How To Dev - Concept of Time Series


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The Time Series are sequences of data values with an associated time stamp. In Snap4City, any Entity and MyKPI can be used to model a time series. MyKPIs provides only a single variable changing over time, and thus are limited, also since, so far, they are not modeled into the KB. They started as personal information to be put in safe.

In Snap4City, a more diffusely used and powerful solution for Time Series is based on Entity Instances which may have a number of variables, each of which can change over time, thus creating a Time Series. Therefore, an Entity Instance (IoT Device) may send a new measure with its related time stamp (date and time) (Red Lines) in the next figure. This means that regular or unregular time slots can be valid as well.

For each Entity Instance, new measures (Entity Messages) are conventionally time ordered according to variable «dateObserved», with value type = timestamp, which has to be Unique into the Entity Model definition.
If other variables/values need to keep a timestamp, they have to be called in other manner and have to be of kind “DateTime”.

The example of the next image reports a device with two time series, humidity and temperature. The advantage of having the data variables organized as time series is that they can be represented in a multiple and single time trend graph diagrams. The example of this Figure (click to open) reports a device user45driveanalysis with multiple timeseries: location, doctor, status, etc. This Figure (click to open) reports the evolution of an Entity Instance via its Entity Messages.

Figure: Entity Instance (IoT Device) and Time Series from its variables.

Please note that, in all the Snap4City Entity Models (IoT Device Models):

  • Nature and Subnature (classification), Lat/Lon (GPS positioning), and Entity/Device in Mobility (yes or not) attributes do not need to be specified by the model designer since they are defined for default for all the Entity Models (IoT Device Models) and for all the Smart Data Models as well.

On the contrary, if you would create an Entity Model producing Time Series of the Entity Instance (thus accepting Entity Messages over time, you have to:

If the dateObserved, with value type = timestamp, is not specified, the versioning or the state evolution are not time variables, so that the device is substantially static, and its variable cannot be taken as time series.
At each timestamp, a new Entity Message can be posted for a given Entity Instance. Thus, the Message will provide a different value for the dateObserved.
Please note that, values assigned to dateObserved in Entity Messages can be in past for loading historical data, and in the future for loading predictions, future data over the time series.

Moreover, at each new timestamp/Message of a given Entity Instance (IoT Device), the other variables (e.g., V1, V2, V3, etc., of the next figure) can be updated/provided or not. If they are not updated/received, there are two options:
(a) omitting the new value,
(b) putting a null as a value.
The two cases are producing different effects on rendering tables of those data on Dashboards and on time trends (multiseries graphs) as reported in the image below here and explained in the following.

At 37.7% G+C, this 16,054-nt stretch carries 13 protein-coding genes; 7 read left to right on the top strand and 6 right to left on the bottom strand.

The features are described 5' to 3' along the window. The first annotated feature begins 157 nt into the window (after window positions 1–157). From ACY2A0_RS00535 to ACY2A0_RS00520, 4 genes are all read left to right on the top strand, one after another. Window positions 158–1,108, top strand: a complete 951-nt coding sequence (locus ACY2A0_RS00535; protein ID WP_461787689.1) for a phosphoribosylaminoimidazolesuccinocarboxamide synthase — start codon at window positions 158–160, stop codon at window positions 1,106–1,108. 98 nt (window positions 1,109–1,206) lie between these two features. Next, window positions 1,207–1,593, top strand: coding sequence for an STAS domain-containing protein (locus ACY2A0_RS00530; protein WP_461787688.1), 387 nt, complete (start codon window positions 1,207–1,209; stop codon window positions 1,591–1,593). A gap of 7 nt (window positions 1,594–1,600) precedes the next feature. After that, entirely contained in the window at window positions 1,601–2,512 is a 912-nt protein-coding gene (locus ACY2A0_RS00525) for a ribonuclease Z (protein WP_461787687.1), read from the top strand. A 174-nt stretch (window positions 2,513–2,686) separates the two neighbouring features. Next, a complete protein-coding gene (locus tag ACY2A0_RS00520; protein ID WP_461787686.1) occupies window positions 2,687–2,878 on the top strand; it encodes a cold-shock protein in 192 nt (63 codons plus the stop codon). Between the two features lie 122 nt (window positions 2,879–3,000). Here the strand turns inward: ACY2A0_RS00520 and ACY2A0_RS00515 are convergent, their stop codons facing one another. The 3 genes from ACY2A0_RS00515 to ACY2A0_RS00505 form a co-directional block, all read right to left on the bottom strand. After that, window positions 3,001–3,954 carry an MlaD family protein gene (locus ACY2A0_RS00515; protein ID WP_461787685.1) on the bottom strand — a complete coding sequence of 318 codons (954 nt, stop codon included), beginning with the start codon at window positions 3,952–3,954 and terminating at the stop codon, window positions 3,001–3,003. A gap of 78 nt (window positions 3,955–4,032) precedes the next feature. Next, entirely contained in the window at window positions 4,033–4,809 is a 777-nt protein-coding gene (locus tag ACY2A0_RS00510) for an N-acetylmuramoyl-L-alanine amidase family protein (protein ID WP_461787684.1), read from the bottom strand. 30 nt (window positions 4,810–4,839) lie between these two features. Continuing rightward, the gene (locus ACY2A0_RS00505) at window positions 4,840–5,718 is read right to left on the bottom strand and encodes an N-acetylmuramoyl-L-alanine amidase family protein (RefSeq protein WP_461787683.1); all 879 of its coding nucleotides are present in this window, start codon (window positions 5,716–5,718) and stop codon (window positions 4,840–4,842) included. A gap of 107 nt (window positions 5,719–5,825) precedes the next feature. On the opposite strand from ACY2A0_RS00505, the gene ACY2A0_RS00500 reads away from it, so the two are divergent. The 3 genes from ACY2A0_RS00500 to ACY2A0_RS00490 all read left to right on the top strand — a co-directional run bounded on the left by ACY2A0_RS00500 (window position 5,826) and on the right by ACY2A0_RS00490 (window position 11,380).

Figure: tricks and tips on time series.

The counter indication of omitting the variable value can be very relevant.

(a) omitting the new value

If the data values are not provided, the broker is keeping its last value and thus this last value is saved into the platform storage as well (see the figure above here, cases of V1 and V5). Thus, the values shown on graph (in this case in dashed line, while on dashboard will be continuous), is the last value. On the other hand, it can be very old, it come from the last measure, may be of 1 months ago. In some cases, this approach is viable. For the rendering on table (the value is present in the storage), so that the data replicated will be shown and thus the orange cells will not be distinguishable from the others since they have been feed into the storage.
If the above approach is not acceptable, one has to write “null” in variable value thus going for case (b) as follows.

(b) putting a null as a value

Putting in the Entity Message a null value for certain variable will imply to write it into the broker and the broker will not post any value on the storage, leaving a hole, that will be interpolated in the graphs if a new value will come later, otherwise not. The graph can be inspected with mouse to pop up the actual values and where they are, using the dots, where not dots are there means no data. Moreover, the Tables are going to show empty cells where there are the “null”s since the data is missing. The same effect of null in requesting last values may happen in rendering data on barseries, spidernet, single content, donut, etc. It may be corrected to send them values via some Business Logic which could enlarge the request to the Recent Last value, for example with a time interval comparable to the rate of the device or two time of the device rate, etc. This logic has to be implemented by case, by the developer on Client or Server Sides Business Logics.

These approaches are also impacting the queries requesting the last value of an Entity Instance (IoT Device) from the Smart City API and from the broker as well. An alternative approach may be to split the Entity Model in smaller Models having variables which are sampled at the same time, sent to the broker and thus written at the same time, at the same dateObserved. The smaller models can be also referred to an aggregating Model which links them via their ServiceURIs, and vice versa if needed, etc.